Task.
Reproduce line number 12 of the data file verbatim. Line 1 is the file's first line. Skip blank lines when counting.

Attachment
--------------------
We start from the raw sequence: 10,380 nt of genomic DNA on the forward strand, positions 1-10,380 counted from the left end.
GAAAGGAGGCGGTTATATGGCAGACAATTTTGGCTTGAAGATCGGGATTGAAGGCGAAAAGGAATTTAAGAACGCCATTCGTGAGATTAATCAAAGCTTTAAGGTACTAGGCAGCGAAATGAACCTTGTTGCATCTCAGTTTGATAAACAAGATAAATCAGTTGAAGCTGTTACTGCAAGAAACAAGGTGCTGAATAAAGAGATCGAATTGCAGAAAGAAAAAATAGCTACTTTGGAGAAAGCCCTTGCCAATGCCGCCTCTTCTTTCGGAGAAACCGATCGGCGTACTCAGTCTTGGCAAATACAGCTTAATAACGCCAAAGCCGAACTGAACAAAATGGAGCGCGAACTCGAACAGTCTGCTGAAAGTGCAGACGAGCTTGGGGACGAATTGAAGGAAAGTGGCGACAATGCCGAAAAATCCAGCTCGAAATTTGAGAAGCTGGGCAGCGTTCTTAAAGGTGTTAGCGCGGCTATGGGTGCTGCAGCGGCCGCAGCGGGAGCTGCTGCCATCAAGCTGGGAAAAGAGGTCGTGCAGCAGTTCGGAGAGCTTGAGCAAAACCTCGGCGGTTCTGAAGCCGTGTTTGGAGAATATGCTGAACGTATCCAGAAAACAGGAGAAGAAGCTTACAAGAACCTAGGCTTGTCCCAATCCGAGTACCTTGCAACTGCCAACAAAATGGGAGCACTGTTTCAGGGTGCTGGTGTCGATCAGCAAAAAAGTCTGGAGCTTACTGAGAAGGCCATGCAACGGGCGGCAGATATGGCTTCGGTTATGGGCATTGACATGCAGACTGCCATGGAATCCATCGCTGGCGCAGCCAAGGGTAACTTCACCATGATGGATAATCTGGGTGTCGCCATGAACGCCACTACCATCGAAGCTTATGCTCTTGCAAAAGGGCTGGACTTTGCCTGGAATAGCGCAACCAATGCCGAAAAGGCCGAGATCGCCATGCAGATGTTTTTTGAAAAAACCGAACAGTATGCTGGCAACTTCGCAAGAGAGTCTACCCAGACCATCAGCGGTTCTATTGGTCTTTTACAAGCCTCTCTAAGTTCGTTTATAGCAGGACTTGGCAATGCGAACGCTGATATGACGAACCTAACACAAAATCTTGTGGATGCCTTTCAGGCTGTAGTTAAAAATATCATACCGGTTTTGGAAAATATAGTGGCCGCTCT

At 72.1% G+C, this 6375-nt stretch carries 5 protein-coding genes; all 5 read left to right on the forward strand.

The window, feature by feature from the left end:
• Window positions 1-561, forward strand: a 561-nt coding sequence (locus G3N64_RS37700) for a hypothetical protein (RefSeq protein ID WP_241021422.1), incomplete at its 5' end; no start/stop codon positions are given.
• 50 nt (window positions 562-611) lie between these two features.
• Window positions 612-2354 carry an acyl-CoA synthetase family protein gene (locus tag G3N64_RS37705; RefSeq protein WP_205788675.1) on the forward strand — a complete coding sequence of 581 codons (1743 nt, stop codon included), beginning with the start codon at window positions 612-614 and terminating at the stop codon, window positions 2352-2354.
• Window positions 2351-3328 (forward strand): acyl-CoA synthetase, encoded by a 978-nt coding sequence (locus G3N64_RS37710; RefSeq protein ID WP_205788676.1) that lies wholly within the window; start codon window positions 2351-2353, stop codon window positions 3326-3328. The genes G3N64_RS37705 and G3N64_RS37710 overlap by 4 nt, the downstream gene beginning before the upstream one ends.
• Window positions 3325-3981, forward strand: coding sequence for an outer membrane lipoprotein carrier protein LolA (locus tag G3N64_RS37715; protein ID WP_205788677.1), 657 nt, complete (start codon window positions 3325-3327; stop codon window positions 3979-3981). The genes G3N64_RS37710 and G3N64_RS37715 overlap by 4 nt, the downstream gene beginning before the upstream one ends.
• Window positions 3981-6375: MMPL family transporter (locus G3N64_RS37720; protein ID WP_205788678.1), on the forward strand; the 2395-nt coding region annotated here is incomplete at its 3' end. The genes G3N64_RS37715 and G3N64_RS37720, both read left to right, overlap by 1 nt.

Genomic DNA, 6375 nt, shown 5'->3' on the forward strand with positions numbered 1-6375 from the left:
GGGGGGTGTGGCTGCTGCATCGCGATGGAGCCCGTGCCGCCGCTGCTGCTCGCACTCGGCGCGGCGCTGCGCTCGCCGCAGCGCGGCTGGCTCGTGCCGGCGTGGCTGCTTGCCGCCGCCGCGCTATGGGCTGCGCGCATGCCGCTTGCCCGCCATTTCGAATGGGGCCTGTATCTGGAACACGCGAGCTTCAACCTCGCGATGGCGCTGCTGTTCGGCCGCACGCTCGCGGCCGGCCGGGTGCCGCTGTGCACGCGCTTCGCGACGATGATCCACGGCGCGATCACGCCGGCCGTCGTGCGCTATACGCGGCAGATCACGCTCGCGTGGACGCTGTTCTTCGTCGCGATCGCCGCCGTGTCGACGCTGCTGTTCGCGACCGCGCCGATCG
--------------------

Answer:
GGGGGGTGTGGCTGCTGCATCGCGATGGAGCCCGTGCCGCCGCTGCTGCTCGCACTCGGCGCGGCGCTGCGCTCGCCGCAGCGCGGCTGGCTCGTGCCGGCGTGGCTGCTTGCCGCCGCCGCGCTATGGGCTGCGCGCATGCCGCTTGCCCGCCATTTCGAATGGGGCCTGTATCTGGAACACGCGAGCTTCAACCTCGCGATGGCGCTGCTGTTCGGCCGCACGCTCGCGGCCGGCCGGGTGCCGCTGTGCACGCGCTTCGCGACGATGATCCACGGCGCGATCACGCCGGCCGTCGTGCGCTATACGCGGCAGATCACGCTCGCGTGGACGCTGTTCTTCGTCGCGATCGCCGCCGTGTCGACGCTGCTGTTCGCGACCGCGCCGATCG